How to Buy Back Unrestricted Stock
Original post by Victoria Duff of Demand Media
Unrestricted stock in a public company is issued and outstanding stock that is trading openly in the market, and can be bought by the issuing company in a stock buy-back. For a private company, stock that has been held by stockholders for long enough to come off restriction, but has not been registered with the Securities and Exchange Commission (SEC), can be repurchased. Since stock in a private company is illiquid, there are generally shareholders who are anxious to liquidate their positions.
The reasons a company buys back stock include lessening the dilution of ownership by lowering the number of shares outstanding, raising the per share price of the stock and improving the company's image of financial strength. Most companies undertake a share buy-back, or repurchase, when earnings have been particularly strong. The ideal time for a company to do a stock buy-back is during a recession, when the markets are weak and its stock price is depressed. If the company has strong earnings during such a period, a stock buy-back will attract a lot of good attention.
Federal Regulatory Concerns
The Securities Exchange Act of 1934 prohibits anyone, particularly the issuing company and its agents, of manipulating stock prices creating actual or phantom trading in the stock or by raising or depressing its price. It is also prohibited to use any manipulative or deceptive strategy, event or announcement to move stock prices, that SEC rules prohibit. A violation is easy to accidentally create, is extremely serious and can result in a prison sentence, so most issuing companies and associates of the issuing company seeking to buy shares, hire an investment banker experienced in stock buy-backs, tender offers and employee stock ownership plan purchases to handle the entire stock purchase program.
An issuer may not purchase stock in the day’s opening transaction for the security. Most larger issuers may not trade the stock within 10 minutes prior to the close of trading in any market in which the security trades. Small issuers, with under $1 million in daily trading volume or less than $150 million in market capitalization, must complete their transactions 30 minutes prior to the close of the day's trading. It is also vital that no transactions take place in a stock during a time when important information, which can be expected to affect the stock price, is about to become public.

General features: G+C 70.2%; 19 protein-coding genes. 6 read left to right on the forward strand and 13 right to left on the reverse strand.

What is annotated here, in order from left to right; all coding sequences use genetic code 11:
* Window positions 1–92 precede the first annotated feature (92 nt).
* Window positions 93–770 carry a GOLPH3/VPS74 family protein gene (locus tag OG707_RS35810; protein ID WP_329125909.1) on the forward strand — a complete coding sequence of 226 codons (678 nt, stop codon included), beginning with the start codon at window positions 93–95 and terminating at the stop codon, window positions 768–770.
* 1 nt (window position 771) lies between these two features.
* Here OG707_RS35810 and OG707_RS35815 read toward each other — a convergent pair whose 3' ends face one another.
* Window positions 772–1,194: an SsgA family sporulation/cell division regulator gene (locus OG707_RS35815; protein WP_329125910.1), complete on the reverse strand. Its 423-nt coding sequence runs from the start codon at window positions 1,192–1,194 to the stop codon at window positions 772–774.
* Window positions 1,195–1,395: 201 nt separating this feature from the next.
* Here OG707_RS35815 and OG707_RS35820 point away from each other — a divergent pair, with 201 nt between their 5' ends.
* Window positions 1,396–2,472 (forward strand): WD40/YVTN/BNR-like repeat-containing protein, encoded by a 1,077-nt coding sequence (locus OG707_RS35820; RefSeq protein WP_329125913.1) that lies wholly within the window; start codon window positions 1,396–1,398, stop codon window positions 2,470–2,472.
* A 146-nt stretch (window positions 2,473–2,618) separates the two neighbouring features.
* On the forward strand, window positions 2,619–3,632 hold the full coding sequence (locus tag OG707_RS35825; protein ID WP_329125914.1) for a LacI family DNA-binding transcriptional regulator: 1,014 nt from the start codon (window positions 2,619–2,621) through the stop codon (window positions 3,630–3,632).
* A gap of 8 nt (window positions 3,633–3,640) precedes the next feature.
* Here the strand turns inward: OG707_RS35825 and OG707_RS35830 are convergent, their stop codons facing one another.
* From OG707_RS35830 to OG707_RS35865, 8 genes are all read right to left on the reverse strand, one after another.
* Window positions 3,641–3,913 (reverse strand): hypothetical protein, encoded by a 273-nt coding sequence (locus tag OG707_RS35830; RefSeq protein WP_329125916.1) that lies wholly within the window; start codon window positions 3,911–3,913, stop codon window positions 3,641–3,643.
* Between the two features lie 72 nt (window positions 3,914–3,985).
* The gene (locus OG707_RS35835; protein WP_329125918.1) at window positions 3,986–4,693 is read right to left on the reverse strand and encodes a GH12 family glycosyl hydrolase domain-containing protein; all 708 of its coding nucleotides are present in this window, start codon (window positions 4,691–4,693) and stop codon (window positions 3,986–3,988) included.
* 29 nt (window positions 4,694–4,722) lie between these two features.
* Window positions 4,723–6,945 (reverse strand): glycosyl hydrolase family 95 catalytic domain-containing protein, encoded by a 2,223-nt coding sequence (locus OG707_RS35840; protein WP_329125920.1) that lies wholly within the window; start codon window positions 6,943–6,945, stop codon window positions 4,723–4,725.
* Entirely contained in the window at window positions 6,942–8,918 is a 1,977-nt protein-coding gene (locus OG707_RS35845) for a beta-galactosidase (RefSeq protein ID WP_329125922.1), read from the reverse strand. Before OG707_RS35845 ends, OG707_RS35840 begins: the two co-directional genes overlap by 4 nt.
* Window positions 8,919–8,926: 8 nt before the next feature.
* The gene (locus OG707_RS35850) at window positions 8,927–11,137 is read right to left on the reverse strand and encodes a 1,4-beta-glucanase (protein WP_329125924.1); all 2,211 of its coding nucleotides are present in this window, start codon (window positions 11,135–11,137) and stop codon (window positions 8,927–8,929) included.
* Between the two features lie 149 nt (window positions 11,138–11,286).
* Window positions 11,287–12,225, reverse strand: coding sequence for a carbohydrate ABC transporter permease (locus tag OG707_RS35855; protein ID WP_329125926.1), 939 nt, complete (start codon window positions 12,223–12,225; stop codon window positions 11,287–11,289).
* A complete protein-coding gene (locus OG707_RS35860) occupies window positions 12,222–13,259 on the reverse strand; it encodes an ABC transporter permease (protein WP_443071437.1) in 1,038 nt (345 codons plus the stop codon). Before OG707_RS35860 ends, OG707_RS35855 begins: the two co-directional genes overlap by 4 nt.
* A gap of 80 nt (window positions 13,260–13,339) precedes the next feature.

To maintain compliance with SEC rules and regulations, issuers are required to report the total number of shares they repurchase, the average price paid per share, the number of shares purchased as part of a publicly announced share repurchase and the maximum number of shares that may be purchased in the future. These reports are to be made in the quarterly report on Form 10-Q, the annual report on Form 10-K or, for foreign issuers, Form 20-F, which are fully explained and available on the SEC's website.
- U.S. Securities and Exchange Commission: Tender Offer Rules and Schedules
- USA Today: Companies Use Earnings to Buy Back Stock
- Dorsey & Whitney: Regulation of Stock Repurchase Programs Under the Federal Securities Laws
- Bain & Company: Stock Buybacks
About the Author
Victoria Duff specializes in entrepreneurial subjects, drawing on her experience as an acclaimed start-up facilitator, venture catalyst and investor relations manager. Since 1995 she has written many articles for e-zines and was a regular columnist for "Digital Coast Reporter" and "Developments Magazine." She holds a Bachelor of Arts in public administration from the University of California at Berkeley.